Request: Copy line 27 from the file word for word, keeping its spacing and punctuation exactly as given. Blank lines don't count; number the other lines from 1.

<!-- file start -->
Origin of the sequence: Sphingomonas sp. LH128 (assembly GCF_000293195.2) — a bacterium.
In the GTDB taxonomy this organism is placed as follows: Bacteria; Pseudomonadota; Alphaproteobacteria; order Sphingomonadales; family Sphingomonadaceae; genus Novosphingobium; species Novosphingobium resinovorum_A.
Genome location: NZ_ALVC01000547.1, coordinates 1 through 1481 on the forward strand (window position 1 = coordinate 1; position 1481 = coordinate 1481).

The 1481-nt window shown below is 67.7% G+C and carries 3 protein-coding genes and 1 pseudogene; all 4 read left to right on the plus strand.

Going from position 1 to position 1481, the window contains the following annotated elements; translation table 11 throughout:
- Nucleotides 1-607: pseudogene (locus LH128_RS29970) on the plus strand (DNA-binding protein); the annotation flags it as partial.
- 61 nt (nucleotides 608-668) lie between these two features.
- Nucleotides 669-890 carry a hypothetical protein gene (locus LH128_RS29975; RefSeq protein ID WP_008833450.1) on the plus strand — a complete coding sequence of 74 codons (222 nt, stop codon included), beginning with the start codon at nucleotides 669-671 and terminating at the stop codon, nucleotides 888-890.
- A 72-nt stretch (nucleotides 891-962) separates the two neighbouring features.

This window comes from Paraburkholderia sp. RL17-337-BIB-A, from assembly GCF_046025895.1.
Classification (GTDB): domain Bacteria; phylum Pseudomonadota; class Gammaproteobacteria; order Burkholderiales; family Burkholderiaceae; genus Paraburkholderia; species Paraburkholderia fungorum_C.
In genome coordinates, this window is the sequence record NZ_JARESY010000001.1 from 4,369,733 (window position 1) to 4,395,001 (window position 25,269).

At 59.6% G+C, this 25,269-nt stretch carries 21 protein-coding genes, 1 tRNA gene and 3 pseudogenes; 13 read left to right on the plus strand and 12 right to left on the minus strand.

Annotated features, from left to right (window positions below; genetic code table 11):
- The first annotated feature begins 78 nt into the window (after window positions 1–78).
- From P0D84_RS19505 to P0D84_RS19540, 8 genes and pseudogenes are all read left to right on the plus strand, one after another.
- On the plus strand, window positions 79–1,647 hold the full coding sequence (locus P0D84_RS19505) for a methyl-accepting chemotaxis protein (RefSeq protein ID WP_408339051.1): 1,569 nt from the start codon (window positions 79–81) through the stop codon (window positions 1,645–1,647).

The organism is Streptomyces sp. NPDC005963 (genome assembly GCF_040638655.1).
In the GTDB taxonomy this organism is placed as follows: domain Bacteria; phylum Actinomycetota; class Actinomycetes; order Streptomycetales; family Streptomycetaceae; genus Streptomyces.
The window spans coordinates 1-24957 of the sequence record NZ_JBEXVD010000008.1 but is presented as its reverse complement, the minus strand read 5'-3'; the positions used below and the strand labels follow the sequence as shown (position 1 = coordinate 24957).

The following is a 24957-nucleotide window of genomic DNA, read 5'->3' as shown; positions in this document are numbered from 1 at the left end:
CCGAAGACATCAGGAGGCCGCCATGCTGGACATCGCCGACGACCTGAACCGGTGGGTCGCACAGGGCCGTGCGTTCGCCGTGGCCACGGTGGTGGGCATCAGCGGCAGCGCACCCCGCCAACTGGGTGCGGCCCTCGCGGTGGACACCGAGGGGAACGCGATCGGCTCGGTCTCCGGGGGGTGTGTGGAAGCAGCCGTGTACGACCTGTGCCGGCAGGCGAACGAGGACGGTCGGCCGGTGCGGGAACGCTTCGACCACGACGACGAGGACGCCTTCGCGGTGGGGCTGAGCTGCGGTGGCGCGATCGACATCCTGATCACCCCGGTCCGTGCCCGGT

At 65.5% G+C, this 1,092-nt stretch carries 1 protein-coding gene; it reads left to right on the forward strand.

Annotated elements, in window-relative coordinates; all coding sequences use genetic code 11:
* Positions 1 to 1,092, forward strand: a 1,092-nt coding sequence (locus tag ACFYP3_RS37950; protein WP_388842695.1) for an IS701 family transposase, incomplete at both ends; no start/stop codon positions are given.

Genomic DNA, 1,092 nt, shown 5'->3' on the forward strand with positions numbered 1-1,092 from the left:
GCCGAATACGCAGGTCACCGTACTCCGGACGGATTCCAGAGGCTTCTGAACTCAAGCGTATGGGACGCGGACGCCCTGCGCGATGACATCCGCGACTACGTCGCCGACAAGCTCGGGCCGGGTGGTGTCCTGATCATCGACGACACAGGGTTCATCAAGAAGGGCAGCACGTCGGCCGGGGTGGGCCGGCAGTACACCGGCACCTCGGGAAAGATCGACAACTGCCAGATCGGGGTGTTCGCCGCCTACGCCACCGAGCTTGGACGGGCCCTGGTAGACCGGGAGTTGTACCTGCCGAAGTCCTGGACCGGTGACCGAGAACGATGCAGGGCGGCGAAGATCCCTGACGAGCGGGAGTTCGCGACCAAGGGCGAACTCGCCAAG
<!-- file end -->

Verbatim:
GCCGAATACGCAGGTCACCGTACTCCGGACGGATTCCAGAGGCTTCTGAACTCAAGCGTATGGGACGCGGACGCCCTGCGCGATGACATCCGCGACTACGTCGCCGACAAGCTCGGGCCGGGTGGTGTCCTGATCATCGACGACACAGGGTTCATCAAGAAGGGCAGCACGTCGGCCGGGGTGGGCCGGCAGTACACCGGCACCTCGGGAAAGATCGACAACTGCCAGATCGGGGTGTTCGCCGCCTACGCCACCGAGCTTGGACGGGCCCTGGTAGACCGGGAGTTGTACCTGCCGAAGTCCTGGACCGGTGACCGAGAACGATGCAGGGCGGCGAAGATCCCTGACGAGCGGGAGTTCGCGACCAAGGGCGAACTCGCCAAG